If my elected representatives in the nation's parliaments—at federal, state and local borough levels—are like me they will feel somewhat bamboozled by the incessant battery of news that the stock-market is inching up or cascading down. I suspect that the humble MP, Senator, MLC, MLA or Councillor, will have to confront a whole battery of complex responsibilities now thrust upon them. Despite significant office resources, one has to wonder how they keep up. Just listen to the news. Listen to a lunch-time weekday programme of news and analysis on radio or television, or read a daily tabloid if you can find the reports among all the advertisements, and what is reported there confirms uncertainty and the inner hesitancy of fellow citizens, community leaders, civil service employees, and elected parliamentarians. A "mind", an "atmosphere" extends to all levels of government, hedging us in whenever we start to wonder, as indeed we should, about how to form our political life, how to fulfil our duties as the electors of those we have elected. How do we "do politics" and give expression to our political responsibilities?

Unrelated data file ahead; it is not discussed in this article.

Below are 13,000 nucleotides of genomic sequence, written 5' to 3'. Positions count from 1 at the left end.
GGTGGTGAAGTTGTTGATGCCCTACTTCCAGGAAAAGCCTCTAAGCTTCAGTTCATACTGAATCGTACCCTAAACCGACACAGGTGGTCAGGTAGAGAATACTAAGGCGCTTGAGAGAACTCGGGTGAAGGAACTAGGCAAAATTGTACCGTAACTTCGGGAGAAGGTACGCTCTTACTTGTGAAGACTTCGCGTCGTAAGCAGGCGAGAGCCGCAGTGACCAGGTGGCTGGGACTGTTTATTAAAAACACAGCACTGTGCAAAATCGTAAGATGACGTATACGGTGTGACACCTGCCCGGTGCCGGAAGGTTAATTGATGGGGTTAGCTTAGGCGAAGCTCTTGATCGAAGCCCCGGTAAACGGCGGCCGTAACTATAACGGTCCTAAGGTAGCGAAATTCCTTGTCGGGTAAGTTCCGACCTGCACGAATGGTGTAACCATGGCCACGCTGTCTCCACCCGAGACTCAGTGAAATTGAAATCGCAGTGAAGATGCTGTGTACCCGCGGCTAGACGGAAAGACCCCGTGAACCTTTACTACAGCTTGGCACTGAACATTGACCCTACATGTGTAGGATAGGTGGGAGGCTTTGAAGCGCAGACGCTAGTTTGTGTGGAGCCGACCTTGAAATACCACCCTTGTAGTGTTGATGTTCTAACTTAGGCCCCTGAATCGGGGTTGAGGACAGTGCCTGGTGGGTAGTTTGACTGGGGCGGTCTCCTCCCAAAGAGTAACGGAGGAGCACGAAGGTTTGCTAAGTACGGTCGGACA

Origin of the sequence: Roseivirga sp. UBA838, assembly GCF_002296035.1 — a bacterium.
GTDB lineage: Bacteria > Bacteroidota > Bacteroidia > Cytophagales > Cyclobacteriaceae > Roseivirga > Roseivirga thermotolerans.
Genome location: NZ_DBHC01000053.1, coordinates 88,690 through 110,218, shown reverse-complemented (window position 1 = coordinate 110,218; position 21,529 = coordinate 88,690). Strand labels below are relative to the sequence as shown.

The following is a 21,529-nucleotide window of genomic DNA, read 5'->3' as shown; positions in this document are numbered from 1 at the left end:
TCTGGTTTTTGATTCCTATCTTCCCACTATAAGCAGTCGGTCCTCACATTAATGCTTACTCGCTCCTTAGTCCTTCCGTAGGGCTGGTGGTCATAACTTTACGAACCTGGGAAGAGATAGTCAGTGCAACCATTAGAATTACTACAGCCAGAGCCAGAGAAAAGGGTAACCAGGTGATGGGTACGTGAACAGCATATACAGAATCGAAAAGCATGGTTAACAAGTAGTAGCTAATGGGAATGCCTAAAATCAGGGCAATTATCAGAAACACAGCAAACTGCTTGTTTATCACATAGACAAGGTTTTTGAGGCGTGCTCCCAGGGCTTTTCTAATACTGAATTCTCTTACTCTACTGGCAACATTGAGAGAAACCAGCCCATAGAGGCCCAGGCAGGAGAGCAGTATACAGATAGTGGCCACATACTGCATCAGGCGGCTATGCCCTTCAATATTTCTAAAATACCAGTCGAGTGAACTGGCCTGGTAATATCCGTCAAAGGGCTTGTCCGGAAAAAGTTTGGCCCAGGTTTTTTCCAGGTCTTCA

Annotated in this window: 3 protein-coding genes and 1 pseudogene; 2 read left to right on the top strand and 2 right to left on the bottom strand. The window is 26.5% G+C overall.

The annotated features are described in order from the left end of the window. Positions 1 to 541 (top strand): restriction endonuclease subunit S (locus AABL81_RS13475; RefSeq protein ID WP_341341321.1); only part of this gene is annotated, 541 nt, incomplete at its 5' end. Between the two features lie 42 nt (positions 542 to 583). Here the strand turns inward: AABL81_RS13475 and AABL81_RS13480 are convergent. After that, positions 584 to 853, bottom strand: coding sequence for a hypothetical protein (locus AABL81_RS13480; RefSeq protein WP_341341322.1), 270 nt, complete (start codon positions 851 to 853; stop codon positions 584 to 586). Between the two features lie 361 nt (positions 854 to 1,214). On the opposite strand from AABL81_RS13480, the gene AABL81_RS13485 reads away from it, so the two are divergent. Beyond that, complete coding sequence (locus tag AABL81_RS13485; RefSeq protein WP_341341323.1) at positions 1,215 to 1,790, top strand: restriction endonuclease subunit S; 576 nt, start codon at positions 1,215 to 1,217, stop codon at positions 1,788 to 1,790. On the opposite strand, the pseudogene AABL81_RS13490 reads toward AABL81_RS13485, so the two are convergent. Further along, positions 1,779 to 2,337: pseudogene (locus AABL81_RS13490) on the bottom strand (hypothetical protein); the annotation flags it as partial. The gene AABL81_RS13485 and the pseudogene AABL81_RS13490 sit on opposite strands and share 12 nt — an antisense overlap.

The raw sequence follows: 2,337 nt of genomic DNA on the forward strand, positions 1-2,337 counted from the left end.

Consider how it appears:

- the local mayor in most cases seems to cast his or her role mainly in terms of encouraging tourism, business and infra-structure development funded from State and Federal coffers to encourage tourism and business; but let's not be too hasty about her confirming Karl Marx's view that Government is merely the executive of the bourgeoisie, since her level of government, let alone her office, doesn't rate a mention in our constitution which governs a federation of states in a Commonwealth;

- or consider how the State Premier has clearly been advised by his or her public opinion analysts with PhDs to shore up his or her public-approval rating by complaining about his State's unjust share of GST revenue or lack of communication about some other national scheme that will roll out some or other proposed reform;

- or finally, at the top of the tree, the Prime Minister strongly suggests that her contribution is a matter of "steering" by balancing and tweaking budget forecasts with deals struck with industry groups, unions and well-endowed lobby groups to enable her to make a last ditch effort to save our children's future before the next election in September.